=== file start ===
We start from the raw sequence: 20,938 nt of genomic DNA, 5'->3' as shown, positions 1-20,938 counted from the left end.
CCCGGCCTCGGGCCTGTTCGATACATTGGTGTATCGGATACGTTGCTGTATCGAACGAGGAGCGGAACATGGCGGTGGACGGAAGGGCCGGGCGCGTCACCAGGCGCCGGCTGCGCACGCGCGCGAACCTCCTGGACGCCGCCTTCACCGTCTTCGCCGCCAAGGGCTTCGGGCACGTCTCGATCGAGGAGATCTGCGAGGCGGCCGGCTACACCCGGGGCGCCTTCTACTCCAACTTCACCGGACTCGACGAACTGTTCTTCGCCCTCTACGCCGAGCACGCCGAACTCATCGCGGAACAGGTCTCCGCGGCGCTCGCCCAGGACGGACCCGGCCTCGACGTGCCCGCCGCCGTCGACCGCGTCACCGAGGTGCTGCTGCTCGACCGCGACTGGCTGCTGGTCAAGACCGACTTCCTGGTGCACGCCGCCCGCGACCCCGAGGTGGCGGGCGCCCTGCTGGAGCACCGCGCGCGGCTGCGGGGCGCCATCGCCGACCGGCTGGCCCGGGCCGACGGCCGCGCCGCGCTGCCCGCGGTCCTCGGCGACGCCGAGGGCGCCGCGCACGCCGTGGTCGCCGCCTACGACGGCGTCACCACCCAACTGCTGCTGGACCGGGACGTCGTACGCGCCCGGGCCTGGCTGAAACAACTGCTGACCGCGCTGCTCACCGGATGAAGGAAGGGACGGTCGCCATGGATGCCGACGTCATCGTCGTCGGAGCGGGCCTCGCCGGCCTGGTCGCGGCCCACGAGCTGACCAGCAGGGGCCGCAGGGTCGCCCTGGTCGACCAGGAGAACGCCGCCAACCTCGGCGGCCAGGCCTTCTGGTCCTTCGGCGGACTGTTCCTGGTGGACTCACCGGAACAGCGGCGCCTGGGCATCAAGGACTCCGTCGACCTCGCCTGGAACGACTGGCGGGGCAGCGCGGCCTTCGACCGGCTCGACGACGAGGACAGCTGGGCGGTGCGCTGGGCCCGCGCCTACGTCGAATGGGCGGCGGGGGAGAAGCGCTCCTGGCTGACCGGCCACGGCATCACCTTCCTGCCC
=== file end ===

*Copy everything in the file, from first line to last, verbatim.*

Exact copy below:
We start from the raw sequence: 20,938 nt of genomic DNA, 5'->3' as shown, positions 1-20,938 counted from the left end.
CCCGGCCTCGGGCCTGTTCGATACATTGGTGTATCGGATACGTTGCTGTATCGAACGAGGAGCGGAACATGGCGGTGGACGGAAGGGCCGGGCGCGTCACCAGGCGCCGGCTGCGCACGCGCGCGAACCTCCTGGACGCCGCCTTCACCGTCTTCGCCGCCAAGGGCTTCGGGCACGTCTCGATCGAGGAGATCTGCGAGGCGGCCGGCTACACCCGGGGCGCCTTCTACTCCAACTTCACCGGACTCGACGAACTGTTCTTCGCCCTCTACGCCGAGCACGCCGAACTCATCGCGGAACAGGTCTCCGCGGCGCTCGCCCAGGACGGACCCGGCCTCGACGTGCCCGCCGCCGTCGACCGCGTCACCGAGGTGCTGCTGCTCGACCGCGACTGGCTGCTGGTCAAGACCGACTTCCTGGTGCACGCCGCCCGCGACCCCGAGGTGGCGGGCGCCCTGCTGGAGCACCGCGCGCGGCTGCGGGGCGCCATCGCCGACCGGCTGGCCCGGGCCGACGGCCGCGCCGCGCTGCCCGCGGTCCTCGGCGACGCCGAGGGCGCCGCGCACGCCGTGGTCGCCGCCTACGACGGCGTCACCACCCAACTGCTGCTGGACCGGGACGTCGTACGCGCCCGGGCCTGGCTGAAACAACTGCTGACCGCGCTGCTCACCGGATGAAGGAAGGGACGGTCGCCATGGATGCCGACGTCATCGTCGTCGGAGCGGGCCTCGCCGGCCTGGTCGCGGCCCACGAGCTGACCAGCAGGGGCCGCAGGGTCGCCCTGGTCGACCAGGAGAACGCCGCCAACCTCGGCGGCCAGGCCTTCTGGTCCTTCGGCGGACTGTTCCTGGTGGACTCACCGGAACAGCGGCGCCTGGGCATCAAGGACTCCGTCGACCTCGCCTGGAACGACTGGCGGGGCAGCGCGGCCTTCGACCGGCTCGACGACGAGGACAGCTGGGCGGTGCGCTGGGCCCGCGCCTACGTCGAATGGGCGGCGGGGGAGAAGCGCTCCTGGCTGACCGGCCACGGCATCACCTTCCTGCCC